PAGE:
Defense says no evidence to prove Mark Bucki killed his wife
After Judge Jay Tlusty denied a motion from Mark Bucki’s defense attorneys to dismiss the case based on a lack of evidence, the defense started calling its witnesses in the murder trial Monday morning.
Defense attorney James Lex said that after five days of testimony from prosecution witnesses, there is no solid evidence linking Mark Bucki to the murder of his wife, Anita. Mark Bucki reported his wife missing from their town of Corning home on April 26, 2013, and her body was found about 20 miles away in Taylor County on May 10.
“There is no forensic evidence tying him to the disappearance and death of his wife,” Lex said.
In arguing against the motion to dismiss, Lincoln County District Attorney Don Dunphy said the state only needs to present evidence that “raises a reliable inference” the jury can use to reach a verdict. Dunphy said it is obvious that Anita Bucki was murdered and the state has presented “sufficient evident pointing to the identity of the perpetrator as the defendant, Mark Bucki.”
“There is enough circumstantial evidence from which a jury could infer that the defendant is the person who killed the victim,” Dunphy said.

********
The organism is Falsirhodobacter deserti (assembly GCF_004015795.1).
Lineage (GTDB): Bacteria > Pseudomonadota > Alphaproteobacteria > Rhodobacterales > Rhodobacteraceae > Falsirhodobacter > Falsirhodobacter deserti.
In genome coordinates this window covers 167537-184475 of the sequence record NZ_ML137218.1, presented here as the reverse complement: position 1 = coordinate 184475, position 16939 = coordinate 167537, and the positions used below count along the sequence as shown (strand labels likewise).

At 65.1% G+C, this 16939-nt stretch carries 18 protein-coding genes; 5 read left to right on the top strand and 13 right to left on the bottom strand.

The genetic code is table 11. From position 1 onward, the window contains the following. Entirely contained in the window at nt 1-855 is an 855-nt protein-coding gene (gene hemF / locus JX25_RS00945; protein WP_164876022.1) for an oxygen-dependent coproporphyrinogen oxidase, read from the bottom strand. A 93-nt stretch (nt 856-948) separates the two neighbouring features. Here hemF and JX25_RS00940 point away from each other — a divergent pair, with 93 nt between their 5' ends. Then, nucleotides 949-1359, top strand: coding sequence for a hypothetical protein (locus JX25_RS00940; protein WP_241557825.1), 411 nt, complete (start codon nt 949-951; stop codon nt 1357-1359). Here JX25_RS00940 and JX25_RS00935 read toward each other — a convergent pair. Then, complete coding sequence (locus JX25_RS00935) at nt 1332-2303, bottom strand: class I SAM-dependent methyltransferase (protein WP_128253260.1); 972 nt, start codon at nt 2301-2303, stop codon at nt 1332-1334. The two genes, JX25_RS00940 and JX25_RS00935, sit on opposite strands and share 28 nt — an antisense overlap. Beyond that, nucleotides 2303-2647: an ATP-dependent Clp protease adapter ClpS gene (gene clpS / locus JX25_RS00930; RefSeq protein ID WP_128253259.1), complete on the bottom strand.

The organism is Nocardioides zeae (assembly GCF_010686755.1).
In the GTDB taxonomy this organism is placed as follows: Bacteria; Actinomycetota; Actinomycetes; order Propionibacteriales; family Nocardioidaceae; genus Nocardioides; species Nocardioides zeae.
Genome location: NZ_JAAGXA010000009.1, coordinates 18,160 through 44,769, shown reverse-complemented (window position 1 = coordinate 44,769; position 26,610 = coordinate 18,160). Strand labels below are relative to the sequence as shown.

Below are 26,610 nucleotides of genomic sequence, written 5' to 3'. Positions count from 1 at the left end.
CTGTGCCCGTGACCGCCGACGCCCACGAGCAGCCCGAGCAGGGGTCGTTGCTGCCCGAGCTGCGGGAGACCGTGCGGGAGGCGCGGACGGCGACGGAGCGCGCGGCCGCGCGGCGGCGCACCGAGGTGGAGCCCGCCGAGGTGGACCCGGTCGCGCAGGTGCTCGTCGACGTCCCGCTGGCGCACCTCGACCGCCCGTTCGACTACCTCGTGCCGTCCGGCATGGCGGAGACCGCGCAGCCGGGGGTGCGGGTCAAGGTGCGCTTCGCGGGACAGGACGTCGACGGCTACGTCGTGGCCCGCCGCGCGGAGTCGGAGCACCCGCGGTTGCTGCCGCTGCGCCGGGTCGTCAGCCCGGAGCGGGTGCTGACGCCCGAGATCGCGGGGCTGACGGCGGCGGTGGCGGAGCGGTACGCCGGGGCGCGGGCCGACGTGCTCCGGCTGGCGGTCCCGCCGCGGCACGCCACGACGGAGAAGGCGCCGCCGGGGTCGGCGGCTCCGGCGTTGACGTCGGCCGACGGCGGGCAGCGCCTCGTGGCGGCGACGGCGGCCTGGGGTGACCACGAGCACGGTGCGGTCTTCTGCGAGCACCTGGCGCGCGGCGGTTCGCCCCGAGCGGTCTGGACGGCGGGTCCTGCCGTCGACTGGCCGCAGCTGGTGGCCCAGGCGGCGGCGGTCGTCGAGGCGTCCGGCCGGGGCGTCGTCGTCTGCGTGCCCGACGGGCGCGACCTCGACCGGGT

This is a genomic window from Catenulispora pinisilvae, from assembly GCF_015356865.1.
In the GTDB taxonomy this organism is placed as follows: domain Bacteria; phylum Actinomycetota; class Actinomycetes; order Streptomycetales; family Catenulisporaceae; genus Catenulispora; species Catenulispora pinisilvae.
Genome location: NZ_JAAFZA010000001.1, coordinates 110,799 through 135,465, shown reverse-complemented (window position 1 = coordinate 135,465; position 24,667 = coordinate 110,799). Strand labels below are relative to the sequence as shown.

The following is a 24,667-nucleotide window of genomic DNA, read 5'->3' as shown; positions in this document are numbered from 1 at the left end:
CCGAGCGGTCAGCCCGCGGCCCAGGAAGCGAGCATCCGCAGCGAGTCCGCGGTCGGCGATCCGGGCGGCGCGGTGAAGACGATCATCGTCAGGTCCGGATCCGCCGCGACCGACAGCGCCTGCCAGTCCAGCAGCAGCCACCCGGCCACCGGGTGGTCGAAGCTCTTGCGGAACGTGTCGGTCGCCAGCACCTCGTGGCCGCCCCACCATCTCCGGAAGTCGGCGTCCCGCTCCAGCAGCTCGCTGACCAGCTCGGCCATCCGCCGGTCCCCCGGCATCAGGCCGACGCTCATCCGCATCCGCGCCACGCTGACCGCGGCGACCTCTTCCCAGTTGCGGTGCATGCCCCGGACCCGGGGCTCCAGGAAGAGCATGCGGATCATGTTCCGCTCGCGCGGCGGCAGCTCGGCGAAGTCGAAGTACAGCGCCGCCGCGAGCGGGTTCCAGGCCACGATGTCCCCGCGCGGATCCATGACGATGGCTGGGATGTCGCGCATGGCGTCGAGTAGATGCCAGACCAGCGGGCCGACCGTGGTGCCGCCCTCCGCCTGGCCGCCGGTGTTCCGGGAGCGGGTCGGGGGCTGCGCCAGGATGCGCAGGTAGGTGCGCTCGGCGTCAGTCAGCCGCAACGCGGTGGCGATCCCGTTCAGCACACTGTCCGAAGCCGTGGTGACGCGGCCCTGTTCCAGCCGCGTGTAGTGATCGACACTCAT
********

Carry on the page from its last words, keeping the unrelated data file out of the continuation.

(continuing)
Lex said the alerts by cadaver dogs at the Bucki property “uncorroborated.” The defense called witnesses from the State Crime Lab Monday morning who testified that the evidence they examined in the case did not prove Mark Bucki killed his wife. Under cross examination by special prosecutor Richard DuFour, they noted that the evidence does not rule him out as the killer, either.
Raymond Lenz, a forensic scientist with the State Crime Lab in Milwaukee testified that evidence recovered from an ATV trailer, burn barrel and Mark Bucki’s truck was inconclusive.
Bart Naugel, a Crime Lab DNA analyst, examined many items from the Bucki home looking for blood or DNA. He found the possible presence of blood on an ATV, ATV trailer and boot, but was unable to determine whether it was even human blood. No DNA samples could be obtained from any of the items.
Under cross examination, Naugel agreed that nothing he examined either includes or excludes Mark Bucki as the person who killed Anita Bucki.
Anna Schmitz, a crime scene analyst with the State Crime Lab, said nothing of evidentiary value was found in an area of disturbed earth behind the Bucki residence. The site was excavated by the crime lab after cadaver dogs alerted on the area. A search for blood stains in the house turned up nothing that tested positive for human blood. In the basement, they found a hat and a pair of pants with stains that tested “presumptive positive” for blood. No stains in the truck came back positive for blood. A number of swabs from the ATV and ATV trailer tested positive for blood, but it could not be determined whether it was human blood, Schmitz testified.
In the bedroom with a large section of missing carpet, a bottle of cleaner was found, Schmitz said. That type of cleaner is known to destroy DNA and is typically used to disinfect and remove blood and body fluids from hard surfaces, Schmitz said. She added that the Crime Lab uses that same cleaner to sterilize hard surfaces.
Mark Bucki is expected to testify Tuesday. Following closing arguments, the case is expected to go to the jury late Tuesday. Jurors will be sequestered once deliberations begin and will not be allowed to go home until they reach a verdict.